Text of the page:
Over the years I’ve come across a few common issues that can be easily rectified. Authors can’t always control every aspect of their work, but they can darn well try. Here are 7 ways in which non-fiction writers can help themselves to better sales.
Here are my top 12 non-fiction reads of 2014, covering health, politics and feminism.
Working Stiff: Two Years, 262 Bodies, and the Making of a Medical Examiner by Judy Melinek
Strong stomachs are a prerequisite. This should be categorized as horror, but it’s surprisingly readable and accessible. Beware the rundown of most painful ways to die and an extremely detailed and emotionally-charged account of 9/11 and the systematic sorting of the bodies and the impact it had on those workers. High points include some of the more absurd, stupid and just plain weird ways to die. TV gets it wrong. Medical examiners never go out into the field, though they do investigate. Melinek talked to relatives, doctors, police – anyone she had to to determine manner and cause of death when it wasn’t obvious from the body. An autopsy can take as little as 45 minutes, but further investigation can take months before conclusions can be made. Recommended for Mary Roach fans.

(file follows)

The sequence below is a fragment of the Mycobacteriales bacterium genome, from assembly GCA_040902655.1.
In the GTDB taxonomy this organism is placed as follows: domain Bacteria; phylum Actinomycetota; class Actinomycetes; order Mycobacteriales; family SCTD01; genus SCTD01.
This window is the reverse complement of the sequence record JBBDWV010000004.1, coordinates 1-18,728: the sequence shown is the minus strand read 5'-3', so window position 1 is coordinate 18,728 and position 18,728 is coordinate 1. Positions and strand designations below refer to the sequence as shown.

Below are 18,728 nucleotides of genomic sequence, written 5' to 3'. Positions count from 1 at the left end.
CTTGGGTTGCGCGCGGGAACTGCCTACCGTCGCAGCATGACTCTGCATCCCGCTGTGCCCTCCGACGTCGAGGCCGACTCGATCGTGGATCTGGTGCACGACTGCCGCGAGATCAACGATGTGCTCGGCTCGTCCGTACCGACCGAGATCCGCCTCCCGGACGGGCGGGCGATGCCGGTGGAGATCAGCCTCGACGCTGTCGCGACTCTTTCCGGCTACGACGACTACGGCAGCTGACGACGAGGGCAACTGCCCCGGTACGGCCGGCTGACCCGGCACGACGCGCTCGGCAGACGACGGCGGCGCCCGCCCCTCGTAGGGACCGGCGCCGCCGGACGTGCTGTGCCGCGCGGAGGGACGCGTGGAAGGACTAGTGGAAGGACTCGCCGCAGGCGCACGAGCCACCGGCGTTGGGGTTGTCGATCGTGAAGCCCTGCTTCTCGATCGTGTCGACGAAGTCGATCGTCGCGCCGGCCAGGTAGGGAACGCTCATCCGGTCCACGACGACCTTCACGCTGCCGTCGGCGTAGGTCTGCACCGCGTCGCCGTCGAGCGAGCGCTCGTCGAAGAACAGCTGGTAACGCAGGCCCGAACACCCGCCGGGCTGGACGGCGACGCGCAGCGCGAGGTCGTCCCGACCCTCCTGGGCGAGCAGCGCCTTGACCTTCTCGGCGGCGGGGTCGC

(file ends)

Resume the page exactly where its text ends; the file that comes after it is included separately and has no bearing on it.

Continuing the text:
Migraine pain and symptoms affect 18% of women and 8% of men. According to the [UK] Department of Health (2005) eight million people get migraine making it the most prevalent long term neurological condition. – The Migraine Trust
I am so sick of begging for more medication or help in general with my chronic migraine and insomnia. Doctors don’t listen. They don’t understand. Most of them are middle-aged men with no idea what a migraine or PMS (which triggers migraines) feels like or how debilitating it is. Living in darkness, confined to your bed, in constant pain and unable to do anything but exist is depressing and can lead to suicide – and yes, I’ve thought about it, it’s hard not to.